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Scout's Eye: Big Effort From Randle, CBs Stand Out


IRVING, Texas – Having spent the day reviewing the win against the Titans, here are my three biggest takeaways from the tape. Some of this is obvious to anyone watching the broadcast, some is a little more subtle.

  • It was clear from the first snap of the game that DeMarco Murray came ready to play and his stamina and durability became stronger as the game wore on. He showed outstanding balance and body control. He ran with lower body power and was physical breaking tackles with his punishing running style. He refused to just be brought down by one defender. He was able to keep his pads down and was able to finish his runs.

For a back that is not known for his elusiveness, there were several snaps where he was able to make a man miss. Whether he was running the ball inside or out, he showed good instincts when to power the ball straight ahead or make a slight cut in order to secure a few more yards. His vision to read the block then get through the hole was exactly where it needed to be. There was not a hint of hesitation or indecision when the ball was in his hands.

When he had to pass protect he was assignment-sure. His willingness to block has always been one of his strengths and he takes it as a personal challenge to be strong in this area. He had four catches on the day, but he should have had a fifth on a third down play working inside late in the game that would have kept a drive going. The fumble he had in the first quarter it was the only other negative play that he had. It was a complete day for a complete back.

  • It was good to see Brandon Carr have the type of day coverage-wise that I felt like he was capable of. You have heard me say this before, that Carr is at his best if he can lock up on a receiver and just play man coverage.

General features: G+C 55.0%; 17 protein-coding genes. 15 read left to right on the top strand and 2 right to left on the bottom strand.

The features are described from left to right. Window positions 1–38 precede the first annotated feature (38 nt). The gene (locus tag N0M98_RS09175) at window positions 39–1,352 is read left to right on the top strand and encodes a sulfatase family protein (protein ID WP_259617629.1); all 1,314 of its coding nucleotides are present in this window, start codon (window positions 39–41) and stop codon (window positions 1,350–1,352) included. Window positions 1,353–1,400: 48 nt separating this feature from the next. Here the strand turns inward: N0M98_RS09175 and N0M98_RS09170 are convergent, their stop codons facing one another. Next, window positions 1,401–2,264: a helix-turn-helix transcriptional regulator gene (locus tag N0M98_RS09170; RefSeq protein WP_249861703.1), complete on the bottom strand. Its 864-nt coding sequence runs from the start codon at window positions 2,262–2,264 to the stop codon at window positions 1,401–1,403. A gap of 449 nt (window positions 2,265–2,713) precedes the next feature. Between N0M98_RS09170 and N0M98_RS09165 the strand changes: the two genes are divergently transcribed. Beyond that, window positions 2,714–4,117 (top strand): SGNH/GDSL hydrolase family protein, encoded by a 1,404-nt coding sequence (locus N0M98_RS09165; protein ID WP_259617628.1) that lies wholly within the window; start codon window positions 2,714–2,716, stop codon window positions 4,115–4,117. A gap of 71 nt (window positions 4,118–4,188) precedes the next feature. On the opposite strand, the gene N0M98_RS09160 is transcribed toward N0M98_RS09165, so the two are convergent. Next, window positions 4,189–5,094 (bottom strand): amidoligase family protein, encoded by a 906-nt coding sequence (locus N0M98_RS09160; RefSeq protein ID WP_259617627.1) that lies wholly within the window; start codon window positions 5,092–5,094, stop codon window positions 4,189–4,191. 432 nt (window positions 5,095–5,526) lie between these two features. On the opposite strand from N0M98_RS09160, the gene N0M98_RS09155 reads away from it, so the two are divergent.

Against the Titans, Rod Marinelli helped him and allowed him to do just that – get up tight and go to work. These Titans receivers had a difficult time getting away from him because he was able to stab with his hand, flip his hips and carry the man up the field. There were several snaps where he didn't give Nate Washington an inch. His technique put him in position to defend the ball whether it was up the sideline or down on the goal line, he was right there.

This was a big change from playing in off coverage and chasing receivers all over the field, which is a situation that he struggles with the most. Fair or unfair, there were times where I questioned Carr's physical and mental toughness. I had seen too many games where I thought he played soft and uninspired, but on Sunday that wasn't the case at all. His mental toughness and temperament were outstanding and he played a major role in holding this Titans offense to 20 percent conversions on third down.


  • When you play special teams in the NFL it really is a mindset. As a player you are either tough enough to handle it or they find someone that can.  When Joseph Randle was drafted, I had not seen this desire to excel on special teams. I understood that he wanted to get more opportunities as a running back, and he even made a couple of injury starts, but in his second season in the league, there has been a change.
    Gone is that player who I wasn't confident was picking things up quickly, and who I didn't think the coaches trusted. After watching Joseph Randle play on special teams these last two weeks, I now understand why this front office and coaching staff kept him on this 53-man roster.

It is not often that Dan Bailey doesn't put the ball out of the back of the end zone for the touchback, but when he doesn't, Randle is usually right there trying to make a tackle. As soon as the ball is kicked, he is one of the first defenders down the field and he is a tone setter with the way that he attacks the ball. His mindset is to do whatever it takes to get to the ball and it is this reckless attitude that makes him one of those key core guys on special teams like Dwayne Harris, Jeff Heath and C.J. Spillman. His desire and toughness does not go unnoticed.

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